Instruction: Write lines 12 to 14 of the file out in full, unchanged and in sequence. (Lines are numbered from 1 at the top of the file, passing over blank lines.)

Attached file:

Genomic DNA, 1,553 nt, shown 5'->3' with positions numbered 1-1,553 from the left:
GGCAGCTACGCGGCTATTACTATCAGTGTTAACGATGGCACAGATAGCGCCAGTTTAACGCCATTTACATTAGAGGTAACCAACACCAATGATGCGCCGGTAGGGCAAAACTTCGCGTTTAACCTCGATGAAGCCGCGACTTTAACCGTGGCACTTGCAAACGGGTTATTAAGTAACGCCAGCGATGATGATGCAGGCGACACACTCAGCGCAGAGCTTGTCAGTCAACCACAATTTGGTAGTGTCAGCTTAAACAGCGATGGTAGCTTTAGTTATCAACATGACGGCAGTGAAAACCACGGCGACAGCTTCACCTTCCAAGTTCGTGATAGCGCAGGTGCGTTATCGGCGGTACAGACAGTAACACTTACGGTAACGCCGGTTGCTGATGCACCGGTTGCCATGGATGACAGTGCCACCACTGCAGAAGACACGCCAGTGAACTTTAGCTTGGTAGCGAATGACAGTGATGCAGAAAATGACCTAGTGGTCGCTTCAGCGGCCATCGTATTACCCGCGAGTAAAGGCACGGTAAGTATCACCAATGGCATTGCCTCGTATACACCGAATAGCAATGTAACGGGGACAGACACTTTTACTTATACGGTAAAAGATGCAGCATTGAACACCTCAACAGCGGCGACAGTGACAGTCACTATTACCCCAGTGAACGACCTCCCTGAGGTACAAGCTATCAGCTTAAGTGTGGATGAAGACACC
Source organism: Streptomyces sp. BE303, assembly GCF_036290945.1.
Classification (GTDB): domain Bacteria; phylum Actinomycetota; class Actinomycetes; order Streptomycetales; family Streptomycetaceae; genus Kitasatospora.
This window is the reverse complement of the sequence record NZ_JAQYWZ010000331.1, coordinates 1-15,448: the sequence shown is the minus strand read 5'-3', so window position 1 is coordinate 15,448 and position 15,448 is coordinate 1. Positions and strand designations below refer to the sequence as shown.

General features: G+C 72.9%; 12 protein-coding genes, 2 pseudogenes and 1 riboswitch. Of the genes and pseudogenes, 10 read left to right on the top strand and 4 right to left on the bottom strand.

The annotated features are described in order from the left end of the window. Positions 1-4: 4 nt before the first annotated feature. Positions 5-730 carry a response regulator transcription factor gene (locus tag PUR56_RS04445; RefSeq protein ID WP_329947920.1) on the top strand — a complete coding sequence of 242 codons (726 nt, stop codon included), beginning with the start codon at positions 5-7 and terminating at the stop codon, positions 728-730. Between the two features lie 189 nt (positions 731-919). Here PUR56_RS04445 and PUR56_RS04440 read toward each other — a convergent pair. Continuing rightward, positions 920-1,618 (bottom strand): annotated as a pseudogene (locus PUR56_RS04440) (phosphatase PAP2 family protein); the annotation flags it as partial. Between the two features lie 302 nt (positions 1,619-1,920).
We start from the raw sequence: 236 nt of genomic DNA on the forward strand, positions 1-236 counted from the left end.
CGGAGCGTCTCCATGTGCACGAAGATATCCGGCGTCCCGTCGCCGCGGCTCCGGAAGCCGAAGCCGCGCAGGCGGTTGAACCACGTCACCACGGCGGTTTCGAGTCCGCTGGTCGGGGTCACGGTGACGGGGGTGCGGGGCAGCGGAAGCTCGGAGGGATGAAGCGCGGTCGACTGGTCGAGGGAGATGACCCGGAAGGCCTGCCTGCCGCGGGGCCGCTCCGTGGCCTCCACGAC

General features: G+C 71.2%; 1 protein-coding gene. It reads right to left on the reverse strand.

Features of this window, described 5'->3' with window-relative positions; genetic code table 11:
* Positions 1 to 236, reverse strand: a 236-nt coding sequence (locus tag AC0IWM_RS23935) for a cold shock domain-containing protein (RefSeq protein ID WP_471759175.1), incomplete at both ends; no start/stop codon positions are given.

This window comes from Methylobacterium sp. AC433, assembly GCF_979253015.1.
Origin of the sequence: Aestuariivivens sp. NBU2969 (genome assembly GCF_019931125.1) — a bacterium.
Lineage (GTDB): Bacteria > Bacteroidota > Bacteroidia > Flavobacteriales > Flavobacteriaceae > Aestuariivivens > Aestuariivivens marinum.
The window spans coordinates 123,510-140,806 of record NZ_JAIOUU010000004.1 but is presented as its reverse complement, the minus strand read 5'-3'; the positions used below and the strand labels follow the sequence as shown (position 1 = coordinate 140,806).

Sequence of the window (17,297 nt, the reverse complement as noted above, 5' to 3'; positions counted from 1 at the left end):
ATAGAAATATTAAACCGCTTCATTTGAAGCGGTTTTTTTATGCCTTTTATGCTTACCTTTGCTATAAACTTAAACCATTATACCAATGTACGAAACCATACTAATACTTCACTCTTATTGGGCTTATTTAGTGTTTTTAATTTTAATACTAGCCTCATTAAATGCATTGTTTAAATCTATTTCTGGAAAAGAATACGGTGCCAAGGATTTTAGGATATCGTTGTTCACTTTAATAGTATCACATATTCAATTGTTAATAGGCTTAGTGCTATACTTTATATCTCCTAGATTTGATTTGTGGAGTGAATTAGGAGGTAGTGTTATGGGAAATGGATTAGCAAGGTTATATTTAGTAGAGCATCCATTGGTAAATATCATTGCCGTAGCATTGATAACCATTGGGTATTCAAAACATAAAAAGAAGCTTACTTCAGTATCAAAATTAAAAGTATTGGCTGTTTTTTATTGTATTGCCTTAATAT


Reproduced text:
* Positions 1 to 236, reverse strand: a 236-nt coding sequence (locus tag AC0IWM_RS23935) for a cold shock domain-containing protein (RefSeq protein ID WP_471759175.1), incomplete at both ends; no start/stop codon positions are given.

This window comes from Methylobacterium sp. AC433, assembly GCF_979253015.1.
Origin of the sequence: Aestuariivivens sp. NBU2969 (genome assembly GCF_019931125.1) — a bacterium.